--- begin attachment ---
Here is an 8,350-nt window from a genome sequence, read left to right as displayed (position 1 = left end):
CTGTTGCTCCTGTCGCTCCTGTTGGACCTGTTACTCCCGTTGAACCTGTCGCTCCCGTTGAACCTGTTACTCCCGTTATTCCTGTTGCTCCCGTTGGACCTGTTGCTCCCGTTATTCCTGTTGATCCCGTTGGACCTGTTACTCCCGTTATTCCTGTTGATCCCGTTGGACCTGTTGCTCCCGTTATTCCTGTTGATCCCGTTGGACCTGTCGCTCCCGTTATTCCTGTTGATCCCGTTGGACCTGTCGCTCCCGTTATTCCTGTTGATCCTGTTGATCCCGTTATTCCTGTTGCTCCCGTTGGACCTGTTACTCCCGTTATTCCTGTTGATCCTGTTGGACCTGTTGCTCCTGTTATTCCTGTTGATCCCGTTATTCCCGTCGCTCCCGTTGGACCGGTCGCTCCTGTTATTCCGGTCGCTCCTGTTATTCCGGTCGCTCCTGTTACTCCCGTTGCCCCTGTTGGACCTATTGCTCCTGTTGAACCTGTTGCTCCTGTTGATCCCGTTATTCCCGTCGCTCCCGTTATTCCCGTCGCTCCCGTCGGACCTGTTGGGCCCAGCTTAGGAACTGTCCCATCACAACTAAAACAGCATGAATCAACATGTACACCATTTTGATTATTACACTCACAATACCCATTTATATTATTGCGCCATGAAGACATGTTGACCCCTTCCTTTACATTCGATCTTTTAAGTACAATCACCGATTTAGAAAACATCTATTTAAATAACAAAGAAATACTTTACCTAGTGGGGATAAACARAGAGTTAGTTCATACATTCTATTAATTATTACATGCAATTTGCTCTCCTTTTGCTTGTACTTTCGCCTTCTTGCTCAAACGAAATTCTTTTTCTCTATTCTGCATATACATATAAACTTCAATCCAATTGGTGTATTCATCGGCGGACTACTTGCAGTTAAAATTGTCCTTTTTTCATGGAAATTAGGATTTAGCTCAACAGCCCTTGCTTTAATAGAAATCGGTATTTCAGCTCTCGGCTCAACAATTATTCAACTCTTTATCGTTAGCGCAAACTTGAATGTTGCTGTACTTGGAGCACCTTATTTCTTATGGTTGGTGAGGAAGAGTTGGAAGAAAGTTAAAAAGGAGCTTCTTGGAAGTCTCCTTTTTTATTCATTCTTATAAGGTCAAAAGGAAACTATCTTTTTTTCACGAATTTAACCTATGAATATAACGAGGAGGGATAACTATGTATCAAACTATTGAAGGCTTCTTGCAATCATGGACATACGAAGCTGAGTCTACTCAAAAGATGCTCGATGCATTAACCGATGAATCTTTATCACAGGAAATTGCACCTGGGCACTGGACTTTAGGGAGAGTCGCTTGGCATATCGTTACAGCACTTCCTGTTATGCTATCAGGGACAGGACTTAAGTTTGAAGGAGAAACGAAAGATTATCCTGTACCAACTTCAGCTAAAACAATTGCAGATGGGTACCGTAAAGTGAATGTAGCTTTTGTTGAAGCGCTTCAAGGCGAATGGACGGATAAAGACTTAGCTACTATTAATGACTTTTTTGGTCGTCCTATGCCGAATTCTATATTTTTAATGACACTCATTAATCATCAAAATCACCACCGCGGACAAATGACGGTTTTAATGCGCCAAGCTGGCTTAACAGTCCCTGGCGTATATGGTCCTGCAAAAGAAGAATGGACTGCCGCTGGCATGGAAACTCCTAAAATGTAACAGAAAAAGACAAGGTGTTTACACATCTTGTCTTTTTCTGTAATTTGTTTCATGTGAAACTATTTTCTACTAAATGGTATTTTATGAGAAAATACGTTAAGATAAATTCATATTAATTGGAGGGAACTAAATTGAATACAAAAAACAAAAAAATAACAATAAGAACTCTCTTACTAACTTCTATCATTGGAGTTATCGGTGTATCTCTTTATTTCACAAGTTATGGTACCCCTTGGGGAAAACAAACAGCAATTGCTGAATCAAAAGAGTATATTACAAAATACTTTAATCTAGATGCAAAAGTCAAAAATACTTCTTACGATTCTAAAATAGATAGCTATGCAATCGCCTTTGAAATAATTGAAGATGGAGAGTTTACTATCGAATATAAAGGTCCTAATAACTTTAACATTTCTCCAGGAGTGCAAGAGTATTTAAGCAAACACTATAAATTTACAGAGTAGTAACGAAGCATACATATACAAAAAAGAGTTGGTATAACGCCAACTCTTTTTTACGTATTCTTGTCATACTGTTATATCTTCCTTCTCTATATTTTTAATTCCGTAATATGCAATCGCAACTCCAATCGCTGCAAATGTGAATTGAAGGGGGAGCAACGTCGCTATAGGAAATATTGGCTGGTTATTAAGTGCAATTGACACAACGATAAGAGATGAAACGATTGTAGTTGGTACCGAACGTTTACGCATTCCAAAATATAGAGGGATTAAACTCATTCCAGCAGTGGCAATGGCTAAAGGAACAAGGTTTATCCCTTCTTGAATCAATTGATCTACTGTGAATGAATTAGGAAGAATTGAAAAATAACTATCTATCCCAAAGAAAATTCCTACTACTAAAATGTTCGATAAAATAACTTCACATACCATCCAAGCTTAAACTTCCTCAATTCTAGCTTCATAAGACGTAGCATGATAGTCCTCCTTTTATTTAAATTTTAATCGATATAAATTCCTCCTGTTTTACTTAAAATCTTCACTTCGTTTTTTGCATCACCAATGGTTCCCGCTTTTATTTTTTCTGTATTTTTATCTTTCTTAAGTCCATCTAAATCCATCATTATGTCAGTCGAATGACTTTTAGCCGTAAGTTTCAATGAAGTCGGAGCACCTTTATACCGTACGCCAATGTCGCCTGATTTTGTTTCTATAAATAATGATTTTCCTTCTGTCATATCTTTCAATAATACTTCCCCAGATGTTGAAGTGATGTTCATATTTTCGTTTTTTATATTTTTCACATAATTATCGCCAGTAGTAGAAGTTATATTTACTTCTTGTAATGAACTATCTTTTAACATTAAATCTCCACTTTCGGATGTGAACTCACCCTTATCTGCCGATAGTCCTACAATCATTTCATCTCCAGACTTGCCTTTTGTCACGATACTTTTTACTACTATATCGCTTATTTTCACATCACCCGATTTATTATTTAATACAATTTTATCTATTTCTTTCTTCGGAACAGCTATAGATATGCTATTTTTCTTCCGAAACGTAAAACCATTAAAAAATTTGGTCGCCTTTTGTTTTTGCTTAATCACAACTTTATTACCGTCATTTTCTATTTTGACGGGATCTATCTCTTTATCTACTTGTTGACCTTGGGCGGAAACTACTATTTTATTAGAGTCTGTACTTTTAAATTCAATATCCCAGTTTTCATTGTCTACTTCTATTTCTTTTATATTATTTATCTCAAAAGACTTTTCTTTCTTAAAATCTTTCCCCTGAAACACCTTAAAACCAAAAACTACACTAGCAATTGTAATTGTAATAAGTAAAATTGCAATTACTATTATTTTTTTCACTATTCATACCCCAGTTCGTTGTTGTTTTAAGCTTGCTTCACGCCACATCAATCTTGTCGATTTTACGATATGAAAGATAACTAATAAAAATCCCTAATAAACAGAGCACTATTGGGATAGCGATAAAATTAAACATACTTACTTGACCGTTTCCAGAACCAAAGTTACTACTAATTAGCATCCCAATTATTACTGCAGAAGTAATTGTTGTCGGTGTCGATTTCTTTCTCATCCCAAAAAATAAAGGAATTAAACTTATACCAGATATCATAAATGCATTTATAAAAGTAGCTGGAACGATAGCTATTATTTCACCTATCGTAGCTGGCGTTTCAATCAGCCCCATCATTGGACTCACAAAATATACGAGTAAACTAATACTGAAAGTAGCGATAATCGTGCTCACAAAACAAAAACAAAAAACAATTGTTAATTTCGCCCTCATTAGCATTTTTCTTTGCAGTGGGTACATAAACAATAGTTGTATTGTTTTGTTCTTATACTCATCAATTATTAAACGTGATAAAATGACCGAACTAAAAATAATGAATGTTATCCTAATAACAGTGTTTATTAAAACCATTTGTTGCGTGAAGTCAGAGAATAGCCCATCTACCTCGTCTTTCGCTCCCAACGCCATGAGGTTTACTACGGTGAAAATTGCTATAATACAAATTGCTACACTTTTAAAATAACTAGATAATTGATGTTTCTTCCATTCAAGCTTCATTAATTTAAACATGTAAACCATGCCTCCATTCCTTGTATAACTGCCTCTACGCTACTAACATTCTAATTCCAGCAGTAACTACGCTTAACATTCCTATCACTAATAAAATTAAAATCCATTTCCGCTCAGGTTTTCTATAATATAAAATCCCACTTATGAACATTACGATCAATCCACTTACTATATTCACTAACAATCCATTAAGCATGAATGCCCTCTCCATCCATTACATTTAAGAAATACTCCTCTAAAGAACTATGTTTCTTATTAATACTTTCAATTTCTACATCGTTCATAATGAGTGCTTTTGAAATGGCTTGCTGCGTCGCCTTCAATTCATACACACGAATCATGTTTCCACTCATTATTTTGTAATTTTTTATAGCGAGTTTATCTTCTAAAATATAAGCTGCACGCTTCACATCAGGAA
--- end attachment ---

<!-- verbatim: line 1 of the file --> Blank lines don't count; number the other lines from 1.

Here is an 8,350-nt window from a genome sequence, read left to right as displayed (position 1 = left end):